HOOVER — As his team sunk into a season-ending slump, a sometimes stubborn Mike Bianco is trying new things.
Thomas Dillard is hitting in the leadoff spot. Center fielder Ryan Olenek is closing games. Those two things, along with seven innings of brilliant work from Will Ethridge, led to a 2-1 win over Missouri on Tuesday to advance to the double-elimination portion of the SEC Tournament.
As the ninth inning beckoned, Olenek jogged from the bullpen — where he briskly tried to loosen his arm between stints in the field and his slot in the batting order — to the mound, tasked with protecting a 2-1 lead from the Tigers. Olenek closed out a 5-4 win over Tennessee on Saturday that snapped a six-game losing streak to end the regular season, sitting the Volunteers down in order.
This came at a more taxing rate. Olenek put the leadoff hitter aboard with a misplaced slider in a two-strike count that pegged Peter Zimmerman, and put the winning run on first base with a two-out, four pitch walk to Paul Gomez. Olenek stranded both by freezing Thomas Broyles with a breaking ball to end the game.
“I am just trying to throw strikes out there,” Olenek said. “I love being out there getting the opportunity to do it. “
This Olenek situation is far from traditional and labeling him as the closer of this team is premature. Ole Miss needs Parker Caracci to pitch and pitch well. But having Olenek as an option to supplement a bullpen that has faltered our ver the last two weeks of the season, is valuable insurance.
The story of this game was the performance Ethridge pieced together. He yielded the lone run, scattered seven hits, struck out six and did not walk a hitter in a 101-pitch, seven-inning gem that carried the Rebels through some early offensive struggles against Missouri starter Konnor Ash, and kept Ole Miss in position to take control of the game, which it eventually did off of Ash’s successor, Jacob Cantleberry.
Missouri’s lone run came on back-to-back two-out doubles in the second inning. Ethridge responded by retiring the next seven hitters and putting five consecutive zeroes on the scoreboard to close the outing. Pitching on short rest, Ethridge delivered arguably his best performance of the season. Ole Miss needed every bit of it.
“Not a better guy for us on the mound than Will Ethridge,” Bianco said. “There are a lot of people that get a lot of credit on our team. One of the guys that is the least talked about and deserves much more credit four our season is Will. He has been tremendous.”
In February, Ethridge was tasked with becoming the face of the Ole Miss rotation and he has answered the call more times than not. He doesn’t come with the notoriety of a Ryan Rolison and there are reasons for that, but he has performed well in a difficult role that involves squaring off against the best pitching the country.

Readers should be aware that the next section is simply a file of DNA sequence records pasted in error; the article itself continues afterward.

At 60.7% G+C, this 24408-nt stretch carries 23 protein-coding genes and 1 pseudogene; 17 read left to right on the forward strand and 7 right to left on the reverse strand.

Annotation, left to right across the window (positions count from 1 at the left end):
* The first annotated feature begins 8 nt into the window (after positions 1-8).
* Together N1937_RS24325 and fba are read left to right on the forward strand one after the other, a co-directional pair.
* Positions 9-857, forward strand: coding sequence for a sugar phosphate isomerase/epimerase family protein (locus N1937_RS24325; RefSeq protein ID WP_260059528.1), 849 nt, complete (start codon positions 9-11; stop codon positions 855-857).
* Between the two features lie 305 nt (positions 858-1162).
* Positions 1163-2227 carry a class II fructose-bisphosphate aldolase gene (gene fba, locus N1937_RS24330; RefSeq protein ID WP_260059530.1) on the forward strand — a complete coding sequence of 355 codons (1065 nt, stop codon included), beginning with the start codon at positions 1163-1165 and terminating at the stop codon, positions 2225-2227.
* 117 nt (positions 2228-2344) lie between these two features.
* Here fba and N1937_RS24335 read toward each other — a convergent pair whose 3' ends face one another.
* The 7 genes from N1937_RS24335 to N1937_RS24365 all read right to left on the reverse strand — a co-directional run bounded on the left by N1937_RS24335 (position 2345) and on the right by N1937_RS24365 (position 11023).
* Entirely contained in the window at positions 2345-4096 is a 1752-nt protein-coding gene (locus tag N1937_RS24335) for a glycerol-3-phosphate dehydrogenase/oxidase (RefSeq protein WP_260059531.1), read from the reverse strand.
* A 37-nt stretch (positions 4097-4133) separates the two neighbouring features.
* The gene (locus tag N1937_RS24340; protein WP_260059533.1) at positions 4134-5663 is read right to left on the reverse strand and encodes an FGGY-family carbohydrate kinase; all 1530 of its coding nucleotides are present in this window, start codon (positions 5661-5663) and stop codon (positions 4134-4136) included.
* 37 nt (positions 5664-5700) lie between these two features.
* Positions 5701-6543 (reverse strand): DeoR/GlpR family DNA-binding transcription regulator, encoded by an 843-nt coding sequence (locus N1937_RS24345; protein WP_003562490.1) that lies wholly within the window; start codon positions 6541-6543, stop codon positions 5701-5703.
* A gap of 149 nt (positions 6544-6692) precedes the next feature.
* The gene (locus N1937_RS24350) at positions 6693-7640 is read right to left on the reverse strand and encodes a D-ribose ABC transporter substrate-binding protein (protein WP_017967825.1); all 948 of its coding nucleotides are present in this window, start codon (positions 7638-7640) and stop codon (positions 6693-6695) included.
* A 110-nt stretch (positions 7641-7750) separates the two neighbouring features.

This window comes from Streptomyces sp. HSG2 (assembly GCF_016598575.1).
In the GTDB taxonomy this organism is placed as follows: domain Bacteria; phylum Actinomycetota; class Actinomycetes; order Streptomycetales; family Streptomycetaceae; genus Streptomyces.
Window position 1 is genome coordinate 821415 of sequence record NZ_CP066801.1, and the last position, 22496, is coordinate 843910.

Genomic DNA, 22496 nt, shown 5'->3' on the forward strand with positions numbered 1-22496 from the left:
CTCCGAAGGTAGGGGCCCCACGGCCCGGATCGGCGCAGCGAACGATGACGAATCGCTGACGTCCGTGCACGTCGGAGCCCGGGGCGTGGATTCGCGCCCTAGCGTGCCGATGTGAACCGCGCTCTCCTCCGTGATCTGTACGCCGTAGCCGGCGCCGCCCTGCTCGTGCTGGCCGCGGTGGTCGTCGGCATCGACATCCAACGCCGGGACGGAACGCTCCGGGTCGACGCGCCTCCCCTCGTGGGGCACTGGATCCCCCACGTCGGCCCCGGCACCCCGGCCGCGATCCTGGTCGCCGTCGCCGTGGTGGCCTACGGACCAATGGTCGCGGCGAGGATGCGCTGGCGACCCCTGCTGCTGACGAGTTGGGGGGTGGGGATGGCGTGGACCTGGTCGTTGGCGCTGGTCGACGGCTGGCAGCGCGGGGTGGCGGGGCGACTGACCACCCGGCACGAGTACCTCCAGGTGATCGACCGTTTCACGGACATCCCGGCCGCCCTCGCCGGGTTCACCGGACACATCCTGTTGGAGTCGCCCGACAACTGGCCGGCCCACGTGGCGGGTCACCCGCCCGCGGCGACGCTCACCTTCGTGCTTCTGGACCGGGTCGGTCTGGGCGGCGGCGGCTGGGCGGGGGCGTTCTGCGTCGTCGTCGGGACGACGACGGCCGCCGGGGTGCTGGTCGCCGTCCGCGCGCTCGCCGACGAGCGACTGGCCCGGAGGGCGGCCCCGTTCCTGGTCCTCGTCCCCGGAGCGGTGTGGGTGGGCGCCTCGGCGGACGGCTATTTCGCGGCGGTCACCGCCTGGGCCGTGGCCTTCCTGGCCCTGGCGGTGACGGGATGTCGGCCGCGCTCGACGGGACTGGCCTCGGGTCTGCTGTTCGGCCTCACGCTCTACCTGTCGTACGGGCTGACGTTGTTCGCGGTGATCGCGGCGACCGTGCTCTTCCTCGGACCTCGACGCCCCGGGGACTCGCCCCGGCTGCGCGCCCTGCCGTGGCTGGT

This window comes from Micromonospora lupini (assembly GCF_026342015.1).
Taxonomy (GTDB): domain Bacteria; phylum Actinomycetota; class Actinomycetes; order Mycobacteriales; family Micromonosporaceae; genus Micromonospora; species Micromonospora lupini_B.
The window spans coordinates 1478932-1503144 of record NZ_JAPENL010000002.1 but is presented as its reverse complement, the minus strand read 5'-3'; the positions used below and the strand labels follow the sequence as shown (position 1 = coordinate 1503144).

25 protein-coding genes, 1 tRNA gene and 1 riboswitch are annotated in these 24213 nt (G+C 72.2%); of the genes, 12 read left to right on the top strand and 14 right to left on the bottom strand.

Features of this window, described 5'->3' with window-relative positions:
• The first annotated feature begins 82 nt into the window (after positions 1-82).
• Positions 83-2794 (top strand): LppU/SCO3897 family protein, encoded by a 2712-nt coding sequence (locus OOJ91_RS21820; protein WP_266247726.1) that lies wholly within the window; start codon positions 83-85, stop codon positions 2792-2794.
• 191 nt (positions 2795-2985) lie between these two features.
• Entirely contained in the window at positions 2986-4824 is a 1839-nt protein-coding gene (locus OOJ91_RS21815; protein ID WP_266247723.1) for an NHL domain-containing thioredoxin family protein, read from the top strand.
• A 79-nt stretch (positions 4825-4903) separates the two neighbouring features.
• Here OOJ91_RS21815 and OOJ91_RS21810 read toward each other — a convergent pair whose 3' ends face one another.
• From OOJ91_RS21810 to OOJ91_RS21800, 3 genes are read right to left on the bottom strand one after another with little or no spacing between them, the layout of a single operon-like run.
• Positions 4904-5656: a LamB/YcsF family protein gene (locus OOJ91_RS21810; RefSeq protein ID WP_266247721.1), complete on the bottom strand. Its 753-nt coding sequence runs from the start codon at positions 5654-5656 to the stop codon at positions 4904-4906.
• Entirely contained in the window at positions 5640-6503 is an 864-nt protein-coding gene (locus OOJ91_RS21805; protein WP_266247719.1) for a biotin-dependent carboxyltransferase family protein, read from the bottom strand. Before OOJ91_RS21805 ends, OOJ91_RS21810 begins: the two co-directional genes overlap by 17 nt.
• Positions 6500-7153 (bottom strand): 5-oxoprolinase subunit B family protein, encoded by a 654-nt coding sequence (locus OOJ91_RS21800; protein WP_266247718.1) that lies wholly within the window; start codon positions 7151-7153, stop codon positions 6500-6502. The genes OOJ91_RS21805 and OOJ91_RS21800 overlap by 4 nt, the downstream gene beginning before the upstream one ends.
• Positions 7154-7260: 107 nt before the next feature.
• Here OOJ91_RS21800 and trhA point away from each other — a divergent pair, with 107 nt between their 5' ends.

“This is usually when I throw my bullpen, but it was a game,” Ehtridge said. “I just had to keep competing and putting up zeroes.”
Ash exited the game after four scoreless innings and Ole Miss leapt at the vulnerability of his successor, Cantleberry — who is Missouri’s Friday night starter and beat the Rebels back in March with 6.1 innings of one-run baseball. Jacob Adams greeted Cantleberry by shooting the second pitch offered into the left-center gap for a leadoff double. Newly-minted leadoff hitter Thomas Dillard tied the game by depositing a 3-1 fastball down the left field line for an RBI double. Dillard scored on a Cole Zabowski single up the middle as the Rebels took a 2-1 lead that would hold true thanks to nine-outs from a bullpen that’s struggled to sustain leads of late.
As Ole Miss continued to sink deeper into a losing streak that spanned six games, Bianco began to search for a spark. Dillard was not producing at an optimal level in the heart of the order, but Bianco saw his .440 on-base percentage could be better used elsewhere. Dillard’s plate discipline is immaculate. He has drawn 51 walks this season. Bianco made the move before game two at Tennessee and it has proved fruitful. Dillard has seven hits, two walks and two runs scored in the three games.
“We were getting a little stale there,” Bianco said. “As good as Thomas is, he wasn’t driving in runs in the middle. He walks so much and he doesn’t clog up the bases. He is a good base runner. So thought, if he is going to walk, let’s put him at the top.”
Ehtridge handed the baton to Tyler Myers to begin the eighth. Myers — who has now pieced together five scoreless outings in a row and has now allowed a run since May 3 at LSU — struck out the side in the eighth inning and Olenek escaped a slippery situation in the ninth.
Bianco is trying different things to bolster a struggling bullpen and awaken a slumbering offense. The Rebels have won back-to-back games and the uncharacteristic moves are having a direct effect on the end result. Dillard has sparked the top of the lineup. Olenek has saved back-to-back games.
Ole Miss is pretty firmly locked in as a two seed, barring a run in this tournament that extends to Saturday or Sunday. But this week provides an opportunity for this team to rectify some of its ailments before the NCAA Tournament begins. The Rebels still have bullpen deficiencies, most notably the struggles of Caracci, who will pitch tomorrow in some capacity, Bianco said. But the Rebels are working on remedying these short-comings and Bianco, to his credit, is using unorthodox methods to do so.
Zack Phillips will get the baseball as the team faces Arkansas on Wednesday. First pitch is set for 1 P.M.
“For us, we have to continue to evaluate,” Bianco said. “We need all of those pieces to get through a regional.”
PHOTO CREDIT: Joshua McCoy — Ole Miss Athletics